...The ferocity of the rebel resistance surprised the marines, who had seen Saddam Hussein's army disintegrate last year as they marched north to Baghdad. "The ones we fought the other day are a hell of a lot more determined," Lt. Scott Cuomo said... [huh, where have you been in the last 18 months?]

...By early evening on Aug. 5, the battalion had sent out an urgent request for reinforcements .. when the request for help arrived .. American troops in the capital were under intense pressure themselves .. the 120-mile drive from Baghdad, through some of the most rebel-infested territory in Iraq, took two days...

...American forces faced immense pressure not to damage the Imam Ali Mosque .. soldiers fighting inside the graveyard needed permission to fire heavier weapons in the direction of the mosque... [apparently no one cared about heavier weapons damaging the just as holy graveyard, or civilian houses beside it]

...In Baghdad, commanders seemed curiously disconnected. [<-euphemism time] On Monday, Aug. 9, a senior military official told reporters that American forces had cut off Mr. Sadr's forces in the Old City and the cemetery from the rest of Najaf. But no cordon existed, and none would be set up until Thursday, when the second Army battalion arrived...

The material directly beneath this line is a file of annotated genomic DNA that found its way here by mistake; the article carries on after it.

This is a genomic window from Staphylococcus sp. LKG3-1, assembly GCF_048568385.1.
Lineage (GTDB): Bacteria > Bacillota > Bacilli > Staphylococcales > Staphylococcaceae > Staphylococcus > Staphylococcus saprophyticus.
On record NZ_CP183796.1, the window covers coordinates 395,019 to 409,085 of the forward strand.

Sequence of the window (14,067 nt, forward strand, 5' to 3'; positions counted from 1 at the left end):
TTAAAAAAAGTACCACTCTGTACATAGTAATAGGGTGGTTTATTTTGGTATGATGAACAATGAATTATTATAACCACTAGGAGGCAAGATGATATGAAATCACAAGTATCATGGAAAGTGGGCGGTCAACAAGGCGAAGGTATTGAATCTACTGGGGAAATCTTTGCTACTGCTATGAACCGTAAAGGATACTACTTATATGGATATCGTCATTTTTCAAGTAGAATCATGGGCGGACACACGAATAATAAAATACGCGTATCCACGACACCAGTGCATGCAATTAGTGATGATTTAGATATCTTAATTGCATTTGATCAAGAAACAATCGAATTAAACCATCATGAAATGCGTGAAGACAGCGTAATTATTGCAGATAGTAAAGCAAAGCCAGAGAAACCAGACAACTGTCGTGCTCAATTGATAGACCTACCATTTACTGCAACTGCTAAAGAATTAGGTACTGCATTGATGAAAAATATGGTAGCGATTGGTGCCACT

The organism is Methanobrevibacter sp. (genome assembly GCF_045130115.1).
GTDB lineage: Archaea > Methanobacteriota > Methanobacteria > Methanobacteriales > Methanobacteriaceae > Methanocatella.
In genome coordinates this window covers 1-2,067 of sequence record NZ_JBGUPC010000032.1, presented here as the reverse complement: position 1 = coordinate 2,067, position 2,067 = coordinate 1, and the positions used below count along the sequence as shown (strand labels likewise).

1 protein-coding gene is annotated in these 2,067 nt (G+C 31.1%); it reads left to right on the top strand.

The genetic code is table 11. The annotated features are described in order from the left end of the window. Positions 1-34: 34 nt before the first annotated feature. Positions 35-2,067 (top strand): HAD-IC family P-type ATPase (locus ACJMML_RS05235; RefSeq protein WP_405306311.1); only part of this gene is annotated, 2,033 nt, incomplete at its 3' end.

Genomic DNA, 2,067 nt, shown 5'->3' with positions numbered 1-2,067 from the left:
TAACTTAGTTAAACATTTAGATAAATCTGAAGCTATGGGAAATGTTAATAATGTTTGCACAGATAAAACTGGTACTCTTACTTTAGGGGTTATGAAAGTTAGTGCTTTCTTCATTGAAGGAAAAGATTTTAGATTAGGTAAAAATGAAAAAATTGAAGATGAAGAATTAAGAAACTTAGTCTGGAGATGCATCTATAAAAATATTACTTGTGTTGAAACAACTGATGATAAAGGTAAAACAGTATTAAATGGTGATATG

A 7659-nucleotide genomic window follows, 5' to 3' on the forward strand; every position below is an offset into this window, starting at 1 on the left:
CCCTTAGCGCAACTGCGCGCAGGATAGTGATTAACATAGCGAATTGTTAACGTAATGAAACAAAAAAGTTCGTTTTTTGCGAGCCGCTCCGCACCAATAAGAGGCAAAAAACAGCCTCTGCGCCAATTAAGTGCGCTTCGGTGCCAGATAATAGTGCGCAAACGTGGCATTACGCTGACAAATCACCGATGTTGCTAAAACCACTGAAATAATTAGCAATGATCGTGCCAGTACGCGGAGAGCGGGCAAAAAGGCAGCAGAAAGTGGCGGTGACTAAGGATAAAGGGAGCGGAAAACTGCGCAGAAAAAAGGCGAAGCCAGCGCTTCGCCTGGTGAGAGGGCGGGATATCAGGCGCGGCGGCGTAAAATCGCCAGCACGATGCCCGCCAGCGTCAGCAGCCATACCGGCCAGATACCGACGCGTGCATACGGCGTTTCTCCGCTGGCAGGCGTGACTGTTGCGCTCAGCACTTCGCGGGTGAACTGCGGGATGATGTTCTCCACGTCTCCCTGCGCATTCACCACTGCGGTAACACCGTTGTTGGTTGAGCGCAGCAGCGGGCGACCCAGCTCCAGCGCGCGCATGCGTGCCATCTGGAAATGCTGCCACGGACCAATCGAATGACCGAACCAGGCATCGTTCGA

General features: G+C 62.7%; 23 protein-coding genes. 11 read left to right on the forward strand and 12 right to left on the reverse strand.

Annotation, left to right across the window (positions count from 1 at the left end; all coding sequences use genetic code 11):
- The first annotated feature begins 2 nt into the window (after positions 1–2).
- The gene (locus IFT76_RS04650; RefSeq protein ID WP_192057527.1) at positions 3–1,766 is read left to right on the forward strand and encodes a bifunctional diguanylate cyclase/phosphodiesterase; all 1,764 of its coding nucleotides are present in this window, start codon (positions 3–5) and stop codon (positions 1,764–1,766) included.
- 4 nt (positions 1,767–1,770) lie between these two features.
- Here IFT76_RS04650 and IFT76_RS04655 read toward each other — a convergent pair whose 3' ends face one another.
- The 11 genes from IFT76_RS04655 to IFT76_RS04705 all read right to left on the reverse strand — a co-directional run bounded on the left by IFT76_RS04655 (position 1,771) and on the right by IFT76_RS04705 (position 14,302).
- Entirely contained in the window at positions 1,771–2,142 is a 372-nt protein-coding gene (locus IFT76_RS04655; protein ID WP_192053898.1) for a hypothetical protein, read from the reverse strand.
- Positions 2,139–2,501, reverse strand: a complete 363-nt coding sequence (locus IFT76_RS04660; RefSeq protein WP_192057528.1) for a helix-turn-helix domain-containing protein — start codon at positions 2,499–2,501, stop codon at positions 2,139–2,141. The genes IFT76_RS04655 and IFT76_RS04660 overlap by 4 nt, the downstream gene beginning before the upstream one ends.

Recovering Republicans & Inhabitants of a Bubble

"I just saw 'Fahrenheit 9/11’ tonight with my husband and I must say that I am still numb. I feel so naive...almost like I have been living in a bubble!"

I haven't yet seen Fahrenheit 9/11 (it doesn't yet play in my hometown), but I earlier saw Bowling for Columbine. Based on that film, what struck me as most distinct about his filmmaking is something quite contrary to what the Moore-bashers on the right and "center" (read mainstream press) claim (in hopes people won't see it for themselves): that he portrays even the 'negative' characters in his films as humans.

His tool is simple: to get interviewed people in a situation where they can't carry on with acting their role, their role in the issue that is the topic of the documentary. The scary nutty weekend militiamen who turn out to be ordinary people with ordinary, boring jobs. The hyper-paranoid, ticky Nichols who keeps a gun under his pillow, who says "there are whackos out there". The tough sheriff who bursts into tears when asked about the drawing on his wall, drawn by an eight-year murderer. And evil Charlton Heston, who when walking away is revealed to be a fragile old man.